Are you newly employed in the South African job market and wondering what your formal absence from work options are? What are the types of leave? Navigating the different types of leave in South Africa without sufficient knowledge is quite taxing. However, that will not be the case after you read this.
All work without play makes Jack a dull boy, right? Equally, work without taking a break may make any employee unproductive. So, what are the 3 types of leave? Navigating the South African labour law when you can take time from work is not a walk in the park. Here is everything you should know to help you understand your fundamental rights according to the Employment Act Section 19.
Types of leave in South Africa
What are the six different types of leave entitlements? Although organizations differ in operations and terms of employment, employees working for more than 24 hours a month qualify for the following types of leave in South Africa.
1. Annual leave
This is one of the most commonly identified types of leave. So, how many leave days do you get a year in South Africa? According to section 20 (2) part (a), an employee is guaranteed 21 consecutive days on full pay annually.
For employees working on a 5 day week, this translates to 15 working days while those working 6 days weekly get 18 working days of annual leave. It is equally important to note that public holidays falling within the annual legal absence from work duration will not be deducted.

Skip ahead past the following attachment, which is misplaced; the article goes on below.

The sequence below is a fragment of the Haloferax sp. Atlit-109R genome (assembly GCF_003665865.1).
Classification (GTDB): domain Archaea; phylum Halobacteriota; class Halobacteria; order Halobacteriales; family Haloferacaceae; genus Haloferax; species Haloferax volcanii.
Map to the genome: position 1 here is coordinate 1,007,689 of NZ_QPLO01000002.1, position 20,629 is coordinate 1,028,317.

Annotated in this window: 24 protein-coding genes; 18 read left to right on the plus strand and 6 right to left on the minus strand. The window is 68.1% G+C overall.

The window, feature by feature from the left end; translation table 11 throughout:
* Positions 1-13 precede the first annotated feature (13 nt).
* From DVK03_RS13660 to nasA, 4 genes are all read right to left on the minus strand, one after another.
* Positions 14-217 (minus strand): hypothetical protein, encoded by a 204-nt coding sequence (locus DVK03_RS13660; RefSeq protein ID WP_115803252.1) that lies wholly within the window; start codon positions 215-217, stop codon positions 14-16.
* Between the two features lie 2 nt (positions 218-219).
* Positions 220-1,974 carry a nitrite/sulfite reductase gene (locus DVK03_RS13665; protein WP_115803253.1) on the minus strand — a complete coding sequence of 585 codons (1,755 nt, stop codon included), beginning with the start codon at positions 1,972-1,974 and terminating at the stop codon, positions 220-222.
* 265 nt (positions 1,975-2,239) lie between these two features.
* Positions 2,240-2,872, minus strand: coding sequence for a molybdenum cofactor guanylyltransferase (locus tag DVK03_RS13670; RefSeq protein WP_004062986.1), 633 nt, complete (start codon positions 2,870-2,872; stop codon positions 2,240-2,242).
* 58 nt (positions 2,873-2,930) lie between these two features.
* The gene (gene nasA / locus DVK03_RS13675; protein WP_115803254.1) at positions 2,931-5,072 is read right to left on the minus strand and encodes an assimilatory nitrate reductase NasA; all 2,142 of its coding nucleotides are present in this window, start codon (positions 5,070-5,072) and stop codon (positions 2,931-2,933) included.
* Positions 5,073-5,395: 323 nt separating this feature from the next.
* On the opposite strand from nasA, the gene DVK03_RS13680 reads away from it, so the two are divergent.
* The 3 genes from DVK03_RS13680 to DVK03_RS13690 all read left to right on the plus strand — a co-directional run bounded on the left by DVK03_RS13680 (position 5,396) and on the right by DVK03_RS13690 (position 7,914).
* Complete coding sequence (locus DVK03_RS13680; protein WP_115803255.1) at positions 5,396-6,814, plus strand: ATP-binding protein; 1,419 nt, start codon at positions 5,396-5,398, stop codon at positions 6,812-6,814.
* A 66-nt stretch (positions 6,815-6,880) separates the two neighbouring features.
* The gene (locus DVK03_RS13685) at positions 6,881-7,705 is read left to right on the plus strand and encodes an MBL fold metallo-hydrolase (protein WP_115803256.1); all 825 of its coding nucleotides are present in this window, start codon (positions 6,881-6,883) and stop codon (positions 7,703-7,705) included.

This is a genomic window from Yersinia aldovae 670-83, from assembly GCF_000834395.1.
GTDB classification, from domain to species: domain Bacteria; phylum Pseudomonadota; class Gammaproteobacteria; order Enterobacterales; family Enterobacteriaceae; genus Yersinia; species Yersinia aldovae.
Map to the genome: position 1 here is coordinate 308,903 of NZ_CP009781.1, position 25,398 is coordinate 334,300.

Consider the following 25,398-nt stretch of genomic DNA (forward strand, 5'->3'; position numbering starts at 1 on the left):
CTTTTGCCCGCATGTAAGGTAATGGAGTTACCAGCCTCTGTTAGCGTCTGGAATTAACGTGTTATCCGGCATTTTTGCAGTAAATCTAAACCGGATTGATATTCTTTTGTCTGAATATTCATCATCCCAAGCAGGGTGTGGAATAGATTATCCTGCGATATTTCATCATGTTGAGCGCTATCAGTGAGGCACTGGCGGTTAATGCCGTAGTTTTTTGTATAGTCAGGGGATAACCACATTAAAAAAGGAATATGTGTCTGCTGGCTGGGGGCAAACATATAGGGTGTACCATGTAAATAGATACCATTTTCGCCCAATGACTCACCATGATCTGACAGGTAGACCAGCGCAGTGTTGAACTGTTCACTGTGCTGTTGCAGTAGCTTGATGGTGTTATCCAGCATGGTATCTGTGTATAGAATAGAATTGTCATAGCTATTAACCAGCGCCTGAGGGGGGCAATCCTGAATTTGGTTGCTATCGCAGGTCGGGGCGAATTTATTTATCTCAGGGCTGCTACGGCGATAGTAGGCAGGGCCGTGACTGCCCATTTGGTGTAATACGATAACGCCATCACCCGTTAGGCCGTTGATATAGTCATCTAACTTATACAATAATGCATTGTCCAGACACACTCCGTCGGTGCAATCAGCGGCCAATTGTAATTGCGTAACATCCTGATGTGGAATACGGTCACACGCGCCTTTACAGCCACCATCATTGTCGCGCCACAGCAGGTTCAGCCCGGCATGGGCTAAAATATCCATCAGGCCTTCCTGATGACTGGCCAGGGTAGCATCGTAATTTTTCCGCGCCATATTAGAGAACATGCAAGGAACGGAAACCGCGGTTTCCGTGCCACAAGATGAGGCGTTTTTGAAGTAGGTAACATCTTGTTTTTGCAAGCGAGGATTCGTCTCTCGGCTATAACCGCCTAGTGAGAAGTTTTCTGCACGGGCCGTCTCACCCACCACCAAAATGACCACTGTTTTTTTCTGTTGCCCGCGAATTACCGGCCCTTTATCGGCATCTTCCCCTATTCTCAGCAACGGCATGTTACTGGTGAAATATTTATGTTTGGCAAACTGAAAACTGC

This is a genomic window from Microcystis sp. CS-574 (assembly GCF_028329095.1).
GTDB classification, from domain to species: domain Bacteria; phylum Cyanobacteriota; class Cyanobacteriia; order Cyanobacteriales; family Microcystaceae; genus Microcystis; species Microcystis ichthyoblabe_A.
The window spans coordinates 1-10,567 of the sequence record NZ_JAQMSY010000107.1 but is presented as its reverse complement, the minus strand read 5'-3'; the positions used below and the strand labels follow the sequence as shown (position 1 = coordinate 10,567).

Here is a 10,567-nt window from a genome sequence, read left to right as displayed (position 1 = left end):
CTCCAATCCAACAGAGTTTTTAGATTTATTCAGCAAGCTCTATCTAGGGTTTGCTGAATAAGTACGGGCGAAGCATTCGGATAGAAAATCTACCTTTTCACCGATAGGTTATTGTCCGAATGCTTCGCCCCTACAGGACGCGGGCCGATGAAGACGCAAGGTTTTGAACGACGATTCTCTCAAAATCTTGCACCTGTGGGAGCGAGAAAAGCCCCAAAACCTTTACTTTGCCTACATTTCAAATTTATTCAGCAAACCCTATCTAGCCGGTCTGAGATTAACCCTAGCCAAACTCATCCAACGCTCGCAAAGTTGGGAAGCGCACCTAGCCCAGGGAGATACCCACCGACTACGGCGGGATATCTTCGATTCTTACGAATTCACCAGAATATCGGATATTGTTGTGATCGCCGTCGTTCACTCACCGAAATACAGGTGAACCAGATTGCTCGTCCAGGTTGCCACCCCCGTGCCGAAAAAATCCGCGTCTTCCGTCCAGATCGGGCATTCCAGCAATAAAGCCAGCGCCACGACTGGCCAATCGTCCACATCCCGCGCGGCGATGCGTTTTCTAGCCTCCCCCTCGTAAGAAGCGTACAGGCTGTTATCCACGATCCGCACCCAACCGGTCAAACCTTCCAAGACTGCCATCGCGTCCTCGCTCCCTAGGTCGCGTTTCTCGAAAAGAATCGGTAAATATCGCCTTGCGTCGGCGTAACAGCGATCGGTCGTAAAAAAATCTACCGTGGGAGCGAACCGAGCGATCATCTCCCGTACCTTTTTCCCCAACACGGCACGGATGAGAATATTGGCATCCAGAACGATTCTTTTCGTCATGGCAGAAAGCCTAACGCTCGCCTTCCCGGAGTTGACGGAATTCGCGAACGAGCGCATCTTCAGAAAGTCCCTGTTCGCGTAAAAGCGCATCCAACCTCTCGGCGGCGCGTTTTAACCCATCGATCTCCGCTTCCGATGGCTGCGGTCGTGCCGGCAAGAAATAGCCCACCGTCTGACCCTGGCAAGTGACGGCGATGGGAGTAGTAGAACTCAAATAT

Do your leave days accrue? Yes. Employees may accumulate their permitted off days for the year and redeem them later, depending on their employer's Annual Leave Policy. Employers' annual official absence from work policy may vary from one company to another, and at times the employer is entitled to dictate the timing of accrued off days depending on their busy schedules.
2. Maternity leave
According to the Act, maternity off is given to an expectant mother for up to four months and unpaid. The Act additionally stipulates that absence from work, for this reason, should start later than 4 weeks of the expected child’s date of birth and that the employee may return to work after completing 6 weeks after giving birth. However, exemptions to these can only be accepted after the presentation of the employee’s midwife or medical practitioner's written consent.
3. Sick leave
Sick leave is given out to employees to enable them to heal from an ailment. Usually, this is one of the types of paid leave in South Africa, and an employee is guaranteed 15 working days. A sick off cycle is 36 months of employment with the same employer or completing the prior sick leave cycle. For the first 6 months of employment, you are entitled to 1 day of sick absence from work for every 26 days worked.
An employer may require his or her employee to produce proof of illness or incapacity to report, more so in cases where they were absent for consecutive days. Proof of incapacity or illness that is acceptable by the Act is a certificate from a medic or a professional certified by a council to treat and diagnose patients.
4. Family responsibility leave